The garment was hand-knitted in natural undyed British and Merino wool specifically to subtly draw attention to the natural irregularities in the yarn. Constructing the sculptural collar in Dartmoor lambswool, supplied by Lily Warne Wool, was a nod to Zoe’s Devon heritage.
Congratulations to Jessye and Zoe!
Graduate knitwear designer Victoria Jones has been showcased as part of Not Just A Label’s ‘Black Sheep’ feature. NJAL selects designers they feel are “especially innovative, pioneering and striking in their work.”
Her final womenswear collection Psychedelic Furs is focused around the question of ‘What is bad taste?’ Directed around 1970s playful interiors, the seventies is often described as the decade taste forgot. Victoria plays on the idea of ugliness and how individuals perceive it. William Eggleston, Larry Sultan and Stephen Shore are among the American photographers she took inspiration from as well as old home interior design books by Terrance Conrad.
From the imagery she has drawn on colour, texture and pattern and directed them into knits, using mohair and furry yarn to create interesting knitwear evocative of shag pile rugs and contrasting checks. Dying her own yarn and fabric has enabled her to create a vibrant contemporary colour palette that is balanced across the collection.
Read more here
Recent Knitwear for Fashion graduate, Phoebe Wang, joined us in her second year from Dalian, China. In her two years here she has honed her individual, colourful and experimental approach to Knitwear Design culminating in an exciting graduate collection for Menswear.
Phoebe Wang’s collection was inspired by fairytales and her personal childhood experiences. “I felt very lonely when I was small, I had working parents and few people to really care about me. I was extremely quiet, but I like drawing, I found that I could express my thoughts with my colourful marker pens”.
“I think like me, there are some children or grownups who are different, in some people’s eyes we may be weird. But we have a wonderful world in our mind. I think everyone should have a place in their mind even as they grow older… Children always think the best of people, they can easily forget their pain by having a lollipop. I want everyone to stay positive, to stay like a child.”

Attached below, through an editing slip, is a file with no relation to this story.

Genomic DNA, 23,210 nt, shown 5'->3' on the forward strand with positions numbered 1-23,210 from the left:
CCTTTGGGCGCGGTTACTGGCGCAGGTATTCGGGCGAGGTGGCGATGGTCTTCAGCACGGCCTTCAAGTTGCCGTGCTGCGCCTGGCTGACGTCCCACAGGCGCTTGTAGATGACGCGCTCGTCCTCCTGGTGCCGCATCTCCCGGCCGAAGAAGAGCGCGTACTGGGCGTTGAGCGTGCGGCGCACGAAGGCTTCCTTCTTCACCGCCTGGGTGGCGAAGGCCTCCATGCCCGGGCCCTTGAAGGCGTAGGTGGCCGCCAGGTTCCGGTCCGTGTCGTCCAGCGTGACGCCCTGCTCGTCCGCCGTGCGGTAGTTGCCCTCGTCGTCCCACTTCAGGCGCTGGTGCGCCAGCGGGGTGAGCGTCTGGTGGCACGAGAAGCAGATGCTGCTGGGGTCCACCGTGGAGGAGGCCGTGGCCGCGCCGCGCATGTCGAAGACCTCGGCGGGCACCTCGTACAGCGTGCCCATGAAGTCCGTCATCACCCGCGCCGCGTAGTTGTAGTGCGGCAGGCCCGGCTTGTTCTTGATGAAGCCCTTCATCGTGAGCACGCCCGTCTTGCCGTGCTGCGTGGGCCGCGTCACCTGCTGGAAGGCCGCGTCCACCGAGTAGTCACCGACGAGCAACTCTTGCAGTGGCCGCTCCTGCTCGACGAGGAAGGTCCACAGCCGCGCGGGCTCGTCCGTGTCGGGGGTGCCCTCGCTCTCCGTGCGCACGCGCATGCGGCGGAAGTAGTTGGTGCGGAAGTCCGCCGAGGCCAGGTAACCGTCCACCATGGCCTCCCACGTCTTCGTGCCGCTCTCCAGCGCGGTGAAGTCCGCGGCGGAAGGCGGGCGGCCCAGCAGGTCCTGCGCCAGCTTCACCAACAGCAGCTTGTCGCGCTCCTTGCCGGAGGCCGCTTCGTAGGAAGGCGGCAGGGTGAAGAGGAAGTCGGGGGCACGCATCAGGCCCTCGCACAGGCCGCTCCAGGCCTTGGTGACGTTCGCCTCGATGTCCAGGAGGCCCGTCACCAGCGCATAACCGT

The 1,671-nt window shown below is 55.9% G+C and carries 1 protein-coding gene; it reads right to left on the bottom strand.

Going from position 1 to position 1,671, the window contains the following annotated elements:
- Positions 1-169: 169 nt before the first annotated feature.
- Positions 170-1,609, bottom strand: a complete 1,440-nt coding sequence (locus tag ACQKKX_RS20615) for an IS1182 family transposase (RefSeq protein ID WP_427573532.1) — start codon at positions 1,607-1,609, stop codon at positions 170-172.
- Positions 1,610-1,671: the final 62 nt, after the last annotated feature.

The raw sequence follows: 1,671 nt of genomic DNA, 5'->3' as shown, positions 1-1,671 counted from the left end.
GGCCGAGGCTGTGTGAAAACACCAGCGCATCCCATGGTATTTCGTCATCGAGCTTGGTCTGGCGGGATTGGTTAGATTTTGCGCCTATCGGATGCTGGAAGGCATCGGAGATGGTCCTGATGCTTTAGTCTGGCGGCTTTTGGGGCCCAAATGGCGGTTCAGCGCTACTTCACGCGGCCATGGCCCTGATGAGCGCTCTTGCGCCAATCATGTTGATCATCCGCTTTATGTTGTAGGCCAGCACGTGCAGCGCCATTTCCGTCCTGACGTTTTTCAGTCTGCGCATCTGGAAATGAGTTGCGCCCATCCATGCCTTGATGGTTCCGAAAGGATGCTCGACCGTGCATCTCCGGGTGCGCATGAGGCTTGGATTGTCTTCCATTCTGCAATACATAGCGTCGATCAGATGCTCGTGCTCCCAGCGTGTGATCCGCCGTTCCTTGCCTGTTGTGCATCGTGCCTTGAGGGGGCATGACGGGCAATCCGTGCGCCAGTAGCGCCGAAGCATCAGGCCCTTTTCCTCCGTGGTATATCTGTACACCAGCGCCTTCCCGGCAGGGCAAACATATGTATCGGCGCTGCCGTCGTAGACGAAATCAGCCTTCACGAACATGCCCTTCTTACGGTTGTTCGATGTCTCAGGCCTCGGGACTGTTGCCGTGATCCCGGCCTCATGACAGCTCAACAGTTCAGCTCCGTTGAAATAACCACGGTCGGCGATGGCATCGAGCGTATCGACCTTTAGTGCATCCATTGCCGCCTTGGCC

Designed for men Phoebe’s knitwear collection contains a spectacular array of pattern, texture and colour that capture a dream-like trippy realm. Designs such as COMME des GARÇONS Rei Kawakubo have inspired Phoebe to express her imaginary world and to put it into some sort of context. “To me Kawakubo is not only a fashion designer but an artist, she has always followed the beat of her own drum, both commercially and creatively.”
It is her parents, however, who have had the largest impact on Phoebe’s choice of career and drive to create “they have encouraged me to pursue my dreams since I was a kid, they told me the importance of hard working, so when I decide to do something, I will never give it up. I think this what makes me as a person and as a designer.”
Phoebe was awarded the Nancy Balfour Award for excellence at the WSA Degree Show. After the summer she will be starting her MA in Knitwear at the Royal College of Art. She will definitely be one to watch in the future!
Winchester School of Art
Winchester SO23 8DL
Friday 10th June 18:00–20:00 (Reception 17:00–18:00)
Saturday 11th June 11:00-18:00
Sunday 12th June 11:00-18:00
Monday 12th – Friday 17th June 11:00-18:00
Saturday 18th June 11:00-18:00
WSA Degree Show features student work from:
BA (Hons) Fashion and Textile Design
BA (Hons) Fashion Marketing and Management
BA (Hons) Fine Art
& BA (Hons) Graphic Arts
Second year Knitwear for Fashion and Woven Textile Design students have been working on an industry project for Knitwear Design Studio Sophie Steller. The students developed designs for a past/modern collection, using drawings from museum collections as a starting point for their textile swatches. After the project review with Sophie Steller, 8 students were selected for interviews.
Sophie will be offering placements to successful interviewees.